Michael Oppenheimer, a Princeton University climate scientist, recently commented on a public radio talk program broadcast on KQED in the San Francisco Bay Area (Michael Krasny’s Forum program) about the recent release at the end of last year by the United Nations of one of its bluntest and bleakest reports to date on the dangers of global warming. The UN study, prepared by he Intergovernmental Panel on Climate Change (IPCC) warns that the world must cut nearly all greenhouse gas emissions by 2100 in order to head off the worst effects of climate change. U.N. Secretary General Ban Ki-moon urged world leaders to act, saying that “the science is unambiguous”.
The IPCC study now argues that humans are affecting the climate with 95% certainty (this is the same degree of certainty with which the medical community links smoking to lung cancer … there is always a possibility that it is not the case but the preponderance of evidence indicates there is a cause-effect relationship).
By way of background, the aims of the IPCC are to assess scientific information relevant to:
1 Human-induced climate change, 2 The impacts of human-induced climate change, 3 Options for adaptation and mitigation.
One of the first items in the IPCC “Summary for Policymakers” is the following clear and concise statement:
“Human influence on the climate system is clear, and recent anthropogenic emissions of greenhouse gases are the highest in history. Recent climate changes have had widespread impacts on human and natural systems.”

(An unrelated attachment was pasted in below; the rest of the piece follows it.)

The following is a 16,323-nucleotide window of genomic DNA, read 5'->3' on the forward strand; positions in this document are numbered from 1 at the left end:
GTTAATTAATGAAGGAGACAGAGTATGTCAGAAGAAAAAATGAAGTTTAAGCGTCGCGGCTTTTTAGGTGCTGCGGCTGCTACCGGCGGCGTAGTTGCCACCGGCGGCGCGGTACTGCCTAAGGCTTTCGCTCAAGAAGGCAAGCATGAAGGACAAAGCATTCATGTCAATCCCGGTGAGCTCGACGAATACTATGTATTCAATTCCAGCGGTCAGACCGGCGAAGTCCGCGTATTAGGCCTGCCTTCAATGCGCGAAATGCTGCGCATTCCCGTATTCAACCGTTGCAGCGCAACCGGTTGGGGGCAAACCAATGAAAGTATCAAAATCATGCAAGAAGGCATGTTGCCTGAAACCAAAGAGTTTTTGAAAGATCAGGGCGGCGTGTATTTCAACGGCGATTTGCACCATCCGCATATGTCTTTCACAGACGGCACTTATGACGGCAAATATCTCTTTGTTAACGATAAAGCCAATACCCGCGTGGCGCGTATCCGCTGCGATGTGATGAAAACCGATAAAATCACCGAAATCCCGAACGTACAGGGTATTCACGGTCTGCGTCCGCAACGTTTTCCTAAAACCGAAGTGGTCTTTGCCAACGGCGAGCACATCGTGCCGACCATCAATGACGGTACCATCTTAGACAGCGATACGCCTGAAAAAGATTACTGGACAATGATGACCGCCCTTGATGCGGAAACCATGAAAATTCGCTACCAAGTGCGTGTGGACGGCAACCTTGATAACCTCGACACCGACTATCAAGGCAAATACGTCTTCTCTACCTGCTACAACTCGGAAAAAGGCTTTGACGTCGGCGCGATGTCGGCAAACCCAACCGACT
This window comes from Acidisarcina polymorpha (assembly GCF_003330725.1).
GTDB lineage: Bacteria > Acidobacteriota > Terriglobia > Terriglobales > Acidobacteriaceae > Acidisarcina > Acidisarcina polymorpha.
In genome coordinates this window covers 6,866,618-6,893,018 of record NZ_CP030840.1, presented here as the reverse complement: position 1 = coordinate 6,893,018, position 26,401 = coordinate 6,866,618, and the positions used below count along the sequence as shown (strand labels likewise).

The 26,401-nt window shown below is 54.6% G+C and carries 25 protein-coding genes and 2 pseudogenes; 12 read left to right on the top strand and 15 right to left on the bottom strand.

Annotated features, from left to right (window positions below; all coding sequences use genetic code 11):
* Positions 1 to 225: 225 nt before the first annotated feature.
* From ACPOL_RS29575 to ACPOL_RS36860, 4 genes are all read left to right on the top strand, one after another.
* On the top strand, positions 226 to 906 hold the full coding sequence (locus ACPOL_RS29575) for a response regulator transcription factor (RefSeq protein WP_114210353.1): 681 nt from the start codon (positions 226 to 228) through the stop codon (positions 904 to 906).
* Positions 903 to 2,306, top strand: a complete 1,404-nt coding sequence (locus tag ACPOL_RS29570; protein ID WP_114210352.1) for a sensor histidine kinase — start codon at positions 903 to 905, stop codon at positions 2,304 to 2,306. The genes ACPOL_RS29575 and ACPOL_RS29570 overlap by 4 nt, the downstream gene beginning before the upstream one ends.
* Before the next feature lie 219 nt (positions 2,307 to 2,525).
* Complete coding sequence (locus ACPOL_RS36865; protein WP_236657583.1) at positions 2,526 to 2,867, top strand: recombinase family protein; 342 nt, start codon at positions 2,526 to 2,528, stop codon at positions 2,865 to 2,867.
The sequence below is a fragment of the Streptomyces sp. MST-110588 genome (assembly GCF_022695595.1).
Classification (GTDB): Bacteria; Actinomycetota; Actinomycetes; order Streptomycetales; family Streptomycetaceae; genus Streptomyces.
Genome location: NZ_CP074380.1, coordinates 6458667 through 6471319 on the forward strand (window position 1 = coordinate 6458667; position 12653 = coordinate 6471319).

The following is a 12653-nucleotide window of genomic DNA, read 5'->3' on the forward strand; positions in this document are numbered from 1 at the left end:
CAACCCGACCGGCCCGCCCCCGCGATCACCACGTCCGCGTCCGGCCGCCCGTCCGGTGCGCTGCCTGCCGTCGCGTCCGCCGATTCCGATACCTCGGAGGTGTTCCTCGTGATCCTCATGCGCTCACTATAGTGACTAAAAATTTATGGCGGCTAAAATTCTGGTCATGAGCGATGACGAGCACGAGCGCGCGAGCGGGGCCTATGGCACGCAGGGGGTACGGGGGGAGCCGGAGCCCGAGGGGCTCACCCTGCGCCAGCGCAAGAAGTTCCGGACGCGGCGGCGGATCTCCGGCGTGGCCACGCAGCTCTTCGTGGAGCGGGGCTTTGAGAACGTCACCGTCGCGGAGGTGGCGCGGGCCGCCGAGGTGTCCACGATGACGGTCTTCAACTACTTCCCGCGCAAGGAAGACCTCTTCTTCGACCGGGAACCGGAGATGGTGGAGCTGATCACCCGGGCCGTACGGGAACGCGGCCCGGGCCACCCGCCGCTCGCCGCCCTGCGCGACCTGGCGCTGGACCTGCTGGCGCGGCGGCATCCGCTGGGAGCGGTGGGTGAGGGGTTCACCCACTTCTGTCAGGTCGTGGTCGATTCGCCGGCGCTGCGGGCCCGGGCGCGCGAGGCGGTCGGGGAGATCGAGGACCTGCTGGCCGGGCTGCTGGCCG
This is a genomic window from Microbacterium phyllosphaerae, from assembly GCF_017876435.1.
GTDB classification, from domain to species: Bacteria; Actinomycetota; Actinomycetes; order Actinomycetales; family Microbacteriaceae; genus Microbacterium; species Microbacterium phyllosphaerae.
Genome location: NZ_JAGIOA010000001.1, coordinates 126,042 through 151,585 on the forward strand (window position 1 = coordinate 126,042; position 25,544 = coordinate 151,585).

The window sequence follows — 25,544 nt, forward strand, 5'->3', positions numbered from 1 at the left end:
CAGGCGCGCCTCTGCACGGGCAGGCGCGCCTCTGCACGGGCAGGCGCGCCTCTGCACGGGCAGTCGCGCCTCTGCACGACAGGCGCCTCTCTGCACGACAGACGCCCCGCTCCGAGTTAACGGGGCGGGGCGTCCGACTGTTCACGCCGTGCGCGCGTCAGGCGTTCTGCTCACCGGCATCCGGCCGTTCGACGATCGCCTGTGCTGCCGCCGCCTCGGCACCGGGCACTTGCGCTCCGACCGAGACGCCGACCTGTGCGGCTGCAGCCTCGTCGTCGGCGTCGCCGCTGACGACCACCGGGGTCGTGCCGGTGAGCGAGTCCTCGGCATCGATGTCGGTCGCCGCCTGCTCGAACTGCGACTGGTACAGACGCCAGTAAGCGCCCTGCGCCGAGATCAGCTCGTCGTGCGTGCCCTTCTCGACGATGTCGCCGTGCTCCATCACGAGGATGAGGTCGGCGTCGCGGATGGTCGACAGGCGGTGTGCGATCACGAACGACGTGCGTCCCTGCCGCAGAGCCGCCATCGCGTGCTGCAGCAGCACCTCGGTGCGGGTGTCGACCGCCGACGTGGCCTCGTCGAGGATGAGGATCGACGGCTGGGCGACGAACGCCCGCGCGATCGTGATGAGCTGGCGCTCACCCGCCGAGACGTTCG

This view (and statements like the one above) has come under fire, especially in the US, where for some odd reason there is a movement against education, logical scientific thought and reason, in favor of the opinions that might be politely characterized as “less informed.” It’s not clear why that is. Everyone has a right to their own opinion, of course, but consideration should be given to facts and reality in coming to it, or one would think. Maybe the truth is hard to face, harder to accept and plan for and harder still to accept that there are others who may know more about a subject than we do. Education used to help with this. But, many of the same anti-science (or at least anti-this science) folks also are not big supporters of education. So it goes.
Two things it would be good to remind ourselves of: 1) there is value in scientific expertise, properly and transparently carried out and 2) humans will always want to improve their status/affluence.
People say manufacturing productivity will save the day but labor productivity misses the point. We really need to think in terms of resource productivity. You may recall that we had this discussion in a posting in July 2013 as part of a discussion about the effective utilization of resources and how resource productivity, rather than labor productivity, might play into the argument (http://green-manufacturing.blogspot.fr/2013_07_01_archive.html) This discussion included again a reference to the IPAT equation (and the attention given to the “T” part – impact per unit of GDP or the so-called technology term) and need to increase by factor of 10 this “productivity” to offset the growth of population and affluence.
Take a look at how affluence (and the pursuit of it) as measured by GDP/capita impacts energy demand/capita. The figure below, from McKinsey Global Institute’s (MGI) report in 2013 on Resource Revolution: Tracking global commodity markets shows the link between
the consumption of energy and the growth in standard of living (as represented by GDP/capita). As countries become more affluent their energy use grows. This is due to a couple of contributing elements – for example, acquisition and use of more and more products that use energy and other resources (think refrigerators, automobiles, televisions, plumbing, etc.), transition from agricultural based economies to industrially based economies and the generation of electricity to power all of this.